from the never-enough-storage dept.
The Register asked Seagate's Director of Technology Strategy and Product Planning Jason Feist about the company's plans to use multi-actuator technology in upcoming hard disk drives. Seagate insists that the technology can double input/output operations per second (rather than increasing it by, for example, 1.8x), and says that customers have validated the concept:
Howard Marks, founder and chief scientist at Deep Storage Net said: "We've had drives with 2 positioners before (IBM 3380 - one set of heads were dedicated to inner tracks, the other to outer tracks). That was back in the day of linear voice coils so they came from opposite sides of the 14-inch platters."
He identifies a software issue with Seagate's multi-actuator single pivot design: "Most storage software including logical volume managers and file systems, are built with the knowledge that a disk drive can only have it's heads in one place at a time and their queuing logic may mismatch with the multipositioner logic." This means: "It may not double throughput for large I/Os."
It could get close though, as "I understand that Seagate is going to make these look like 2 logical drives via a driver. That should solve #1 above and let systems get 1.8-1.9X IOPS."
[...] El Reg: What are your ideas and thoughts about multi-actuator disk drives and the arguments for and against them?
Jason Feist: We are bullish on this technology. A number of key customers have validated the concept and are working closely with us on the development of the technology.
Hyperscale data center service-level agreements (SLAs) are a critical factor in defining storage deployment needs and designing next-generation technologies that efficiently support storage deployments. In order for TCO (total cost of ownership) to continue to improve, the IOPS of a disk drive need to increase along with the capacity increases we're enabling with new areal density advancements.
The small cost adder that is required for additional components to deliver this performance gain is a much more cost-effective solution than using additional drives/spindles. The hard drive and SSD have a strong relationship in a data center, and both are required to achieve capacity and performance requirements at scale.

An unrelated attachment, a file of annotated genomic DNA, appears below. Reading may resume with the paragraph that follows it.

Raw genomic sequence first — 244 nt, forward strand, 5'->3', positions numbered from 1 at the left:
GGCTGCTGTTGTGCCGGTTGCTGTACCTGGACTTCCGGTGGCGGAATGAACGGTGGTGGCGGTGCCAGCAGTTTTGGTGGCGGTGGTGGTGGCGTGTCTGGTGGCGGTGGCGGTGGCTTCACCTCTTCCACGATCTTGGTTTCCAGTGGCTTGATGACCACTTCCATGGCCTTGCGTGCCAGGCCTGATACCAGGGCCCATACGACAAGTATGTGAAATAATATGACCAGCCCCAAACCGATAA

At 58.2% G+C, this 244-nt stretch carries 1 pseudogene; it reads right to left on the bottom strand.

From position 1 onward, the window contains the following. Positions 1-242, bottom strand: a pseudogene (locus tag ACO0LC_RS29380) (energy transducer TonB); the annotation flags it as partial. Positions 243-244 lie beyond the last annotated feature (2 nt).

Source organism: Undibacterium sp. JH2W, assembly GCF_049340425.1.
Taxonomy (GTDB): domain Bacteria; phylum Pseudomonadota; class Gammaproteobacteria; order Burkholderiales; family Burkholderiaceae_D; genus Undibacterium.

The IOPS growth provided by Multi Actuator technology in disk drives enables this relationship to continue to scale into the future.
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Future Seagate HDDs will begin including two separate sets of actuator arms that can operate independently in order to double read/write speeds:
Seagate's multi-actuator technology is a simple concept, and the idea certainly isn't new. In fact, the company has already developed drives with multiple actuators in the past, but they weren't economically viable due to higher component costs.
Most HDDs read and write data to and from multiple platters. For instance, Seagate's largest drives wield up to 8 platters and 16 heads. The heads, which are connected to the end of an actuator arm assembly, read and write data from both sides of each platter.
Unfortunately, those 16 heads are all aligned on the same arm, which means they all move in unison. Simultaneously aligning all the heads on all the platters isn't possible because of the incredibly thin data tracks on the platters, so only one of the heads is actively reading or writing data at any given time. That limits read/write throughput and performance with randomly accessed data.
Seagate's new design uses two sets of actuator arms that operate independently. Each carries eight heads. That means the drive can read or write from two heads at once, provided they are attached to different actuator arms. The drive can respond to two commands in parallel and one head can read while another writes, or both can read or write simultaneously.